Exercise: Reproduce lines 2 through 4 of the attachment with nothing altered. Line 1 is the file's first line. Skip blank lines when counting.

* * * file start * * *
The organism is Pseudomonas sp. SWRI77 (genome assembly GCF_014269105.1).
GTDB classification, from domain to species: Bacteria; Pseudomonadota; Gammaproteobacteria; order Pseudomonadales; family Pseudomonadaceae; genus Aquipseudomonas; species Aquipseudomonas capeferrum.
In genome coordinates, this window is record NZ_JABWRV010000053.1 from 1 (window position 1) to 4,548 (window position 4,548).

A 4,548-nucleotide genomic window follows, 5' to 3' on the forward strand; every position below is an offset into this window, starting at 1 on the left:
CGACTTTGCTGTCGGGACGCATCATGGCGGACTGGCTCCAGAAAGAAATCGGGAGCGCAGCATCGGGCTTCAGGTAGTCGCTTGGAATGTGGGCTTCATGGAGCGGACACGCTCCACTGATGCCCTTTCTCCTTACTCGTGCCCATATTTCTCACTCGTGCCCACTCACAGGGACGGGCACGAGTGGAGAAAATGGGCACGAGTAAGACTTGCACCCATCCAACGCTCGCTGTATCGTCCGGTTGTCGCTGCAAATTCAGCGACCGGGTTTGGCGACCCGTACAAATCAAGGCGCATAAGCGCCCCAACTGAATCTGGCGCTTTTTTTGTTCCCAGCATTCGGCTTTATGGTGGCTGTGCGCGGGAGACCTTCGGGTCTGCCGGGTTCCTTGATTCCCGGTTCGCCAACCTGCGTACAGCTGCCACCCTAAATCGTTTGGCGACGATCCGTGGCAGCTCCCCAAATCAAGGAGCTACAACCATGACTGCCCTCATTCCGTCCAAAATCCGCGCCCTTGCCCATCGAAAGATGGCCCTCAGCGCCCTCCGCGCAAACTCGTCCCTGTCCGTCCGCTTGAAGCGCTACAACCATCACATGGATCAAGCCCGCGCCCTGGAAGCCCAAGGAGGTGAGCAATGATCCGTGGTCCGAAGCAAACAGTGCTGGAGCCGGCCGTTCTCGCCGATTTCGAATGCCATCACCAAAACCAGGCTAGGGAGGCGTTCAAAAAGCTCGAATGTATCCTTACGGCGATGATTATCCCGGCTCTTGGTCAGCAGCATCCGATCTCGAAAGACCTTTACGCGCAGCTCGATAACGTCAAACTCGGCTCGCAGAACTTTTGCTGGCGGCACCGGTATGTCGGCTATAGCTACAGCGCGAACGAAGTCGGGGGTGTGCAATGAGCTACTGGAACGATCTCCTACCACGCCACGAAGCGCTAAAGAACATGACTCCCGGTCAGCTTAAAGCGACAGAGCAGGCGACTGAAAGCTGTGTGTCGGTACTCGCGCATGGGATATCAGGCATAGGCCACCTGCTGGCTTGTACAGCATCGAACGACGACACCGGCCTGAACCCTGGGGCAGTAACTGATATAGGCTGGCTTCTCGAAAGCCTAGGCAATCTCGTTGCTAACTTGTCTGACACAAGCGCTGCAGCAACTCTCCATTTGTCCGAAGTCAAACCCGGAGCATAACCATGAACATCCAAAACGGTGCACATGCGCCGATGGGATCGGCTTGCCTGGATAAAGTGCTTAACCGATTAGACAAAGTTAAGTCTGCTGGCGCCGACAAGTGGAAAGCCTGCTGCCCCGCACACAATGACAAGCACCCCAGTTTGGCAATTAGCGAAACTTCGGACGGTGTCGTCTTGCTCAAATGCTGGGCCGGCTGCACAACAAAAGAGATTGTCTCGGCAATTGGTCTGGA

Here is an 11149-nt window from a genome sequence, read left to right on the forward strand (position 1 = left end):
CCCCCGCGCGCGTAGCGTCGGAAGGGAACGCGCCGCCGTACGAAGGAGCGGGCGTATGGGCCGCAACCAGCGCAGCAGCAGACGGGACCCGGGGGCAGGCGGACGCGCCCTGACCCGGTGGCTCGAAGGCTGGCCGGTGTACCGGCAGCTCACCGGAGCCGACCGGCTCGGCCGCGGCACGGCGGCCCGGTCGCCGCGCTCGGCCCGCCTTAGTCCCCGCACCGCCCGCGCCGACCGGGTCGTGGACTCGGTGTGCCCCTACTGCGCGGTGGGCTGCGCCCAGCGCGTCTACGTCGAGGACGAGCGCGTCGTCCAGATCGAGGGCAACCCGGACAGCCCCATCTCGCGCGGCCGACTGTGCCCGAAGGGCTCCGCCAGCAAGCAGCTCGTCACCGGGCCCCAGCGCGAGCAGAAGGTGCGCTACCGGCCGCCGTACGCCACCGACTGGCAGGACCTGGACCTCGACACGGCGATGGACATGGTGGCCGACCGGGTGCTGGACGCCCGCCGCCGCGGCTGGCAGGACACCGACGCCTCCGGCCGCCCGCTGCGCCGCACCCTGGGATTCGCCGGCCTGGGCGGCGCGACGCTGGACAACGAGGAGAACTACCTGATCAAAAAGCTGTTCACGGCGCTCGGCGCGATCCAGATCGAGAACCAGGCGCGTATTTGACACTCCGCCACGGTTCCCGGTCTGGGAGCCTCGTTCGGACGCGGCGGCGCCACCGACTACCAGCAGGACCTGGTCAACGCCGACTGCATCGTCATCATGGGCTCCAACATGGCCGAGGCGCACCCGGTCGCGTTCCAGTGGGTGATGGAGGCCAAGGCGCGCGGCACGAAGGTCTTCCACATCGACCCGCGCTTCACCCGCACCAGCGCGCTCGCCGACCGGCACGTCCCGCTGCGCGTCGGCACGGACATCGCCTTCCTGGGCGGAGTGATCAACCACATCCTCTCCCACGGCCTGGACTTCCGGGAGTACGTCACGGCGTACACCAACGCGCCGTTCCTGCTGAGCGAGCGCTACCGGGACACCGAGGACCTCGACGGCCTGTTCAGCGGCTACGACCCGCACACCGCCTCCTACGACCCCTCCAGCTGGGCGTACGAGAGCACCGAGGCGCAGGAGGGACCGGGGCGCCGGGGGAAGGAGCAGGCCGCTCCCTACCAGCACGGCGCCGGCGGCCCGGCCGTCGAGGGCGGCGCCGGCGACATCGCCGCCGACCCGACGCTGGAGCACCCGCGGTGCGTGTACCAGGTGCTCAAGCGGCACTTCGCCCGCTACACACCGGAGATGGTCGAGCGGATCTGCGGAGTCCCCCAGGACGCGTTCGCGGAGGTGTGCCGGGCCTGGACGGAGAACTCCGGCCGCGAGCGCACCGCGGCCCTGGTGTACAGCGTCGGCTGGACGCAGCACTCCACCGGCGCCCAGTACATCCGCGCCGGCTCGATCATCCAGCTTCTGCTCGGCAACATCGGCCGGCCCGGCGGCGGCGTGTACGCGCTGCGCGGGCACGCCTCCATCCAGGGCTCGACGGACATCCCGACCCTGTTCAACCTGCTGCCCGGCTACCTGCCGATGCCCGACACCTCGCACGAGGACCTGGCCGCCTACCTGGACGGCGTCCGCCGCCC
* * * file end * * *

GTDB classification, from domain to species: Bacteria; Pseudomonadota; Gammaproteobacteria; order Pseudomonadales; family Pseudomonadaceae; genus Aquipseudomonas; species Aquipseudomonas capeferrum.
In genome coordinates, this window is record NZ_JABWRV010000053.1 from 1 (window position 1) to 4,548 (window position 4,548).

A 4,548-nucleotide genomic window follows, 5' to 3' on the forward strand; every position below is an offset into this window, starting at 1 on the left: